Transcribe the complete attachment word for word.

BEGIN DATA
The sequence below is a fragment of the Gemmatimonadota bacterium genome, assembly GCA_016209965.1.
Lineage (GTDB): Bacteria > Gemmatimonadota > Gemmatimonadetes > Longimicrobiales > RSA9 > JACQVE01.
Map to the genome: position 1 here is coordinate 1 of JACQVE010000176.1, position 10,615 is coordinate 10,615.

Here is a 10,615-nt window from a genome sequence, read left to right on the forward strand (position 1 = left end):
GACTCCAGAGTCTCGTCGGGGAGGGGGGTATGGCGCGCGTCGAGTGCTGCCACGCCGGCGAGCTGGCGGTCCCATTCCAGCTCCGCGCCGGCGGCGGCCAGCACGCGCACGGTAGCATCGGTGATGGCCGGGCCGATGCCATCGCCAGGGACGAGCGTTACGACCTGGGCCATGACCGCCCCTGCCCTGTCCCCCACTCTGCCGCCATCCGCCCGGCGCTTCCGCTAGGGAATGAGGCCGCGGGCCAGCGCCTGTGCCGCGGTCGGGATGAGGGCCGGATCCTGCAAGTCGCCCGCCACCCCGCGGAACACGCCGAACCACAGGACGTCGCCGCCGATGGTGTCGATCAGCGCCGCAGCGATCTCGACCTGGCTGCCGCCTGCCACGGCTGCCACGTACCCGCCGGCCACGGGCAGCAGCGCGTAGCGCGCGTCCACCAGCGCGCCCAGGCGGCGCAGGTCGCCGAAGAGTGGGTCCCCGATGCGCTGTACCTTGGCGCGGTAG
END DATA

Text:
The sequence below is a fragment of the Gemmatimonadota bacterium genome, assembly GCA_016209965.1.
Lineage (GTDB): Bacteria > Gemmatimonadota > Gemmatimonadetes > Longimicrobiales > RSA9 > JACQVE01.
Map to the genome: position 1 here is coordinate 1 of JACQVE010000176.1, position 10,615 is coordinate 10,615.

Here is a 10,615-nt window from a genome sequence, read left to right on the forward strand (position 1 = left end):
GACTCCAGAGTCTCGTCGGGGAGGGGGGTATGGCGCGCGTCGAGTGCTGCCACGCCGGCGAGCTGGCGGTCCCATTCCAGCTCCGCGCCGGCGGCGGCCAGCACGCGCACGGTAGCATCGGTGATGGCCGGGCCGATGCCATCGCCAGGGACGAGCGTTACGACCTGGGCCATGACCGCCCCTGCCCTGTCCCCCACTCTGCCGCCATCCGCCCGGCGCTTCCGCTAGGGAATGAGGCCGCGGGCCAGCGCCTGTGCCGCGGTCGGGATGAGGGCCGGATCCTGCAAGTCGCCCGCCACCCCGCGGAACACGCCGAACCACAGGACGTCGCCGCCGATGGTGTCGATCAGCGCCGCAGCGATCTCGACCTGGCTGCCGCCTGCCACGGCTGCCACGTACCCGCCGGCCACGGGCAGCAGCGCGTAGCGCGCGTCCACCAGCGCGCCCAGGCGGCGCAGGTCGCCGAAGAGTGGGTCCCCGATGCGCTGTACCTTGGCGCGGTAG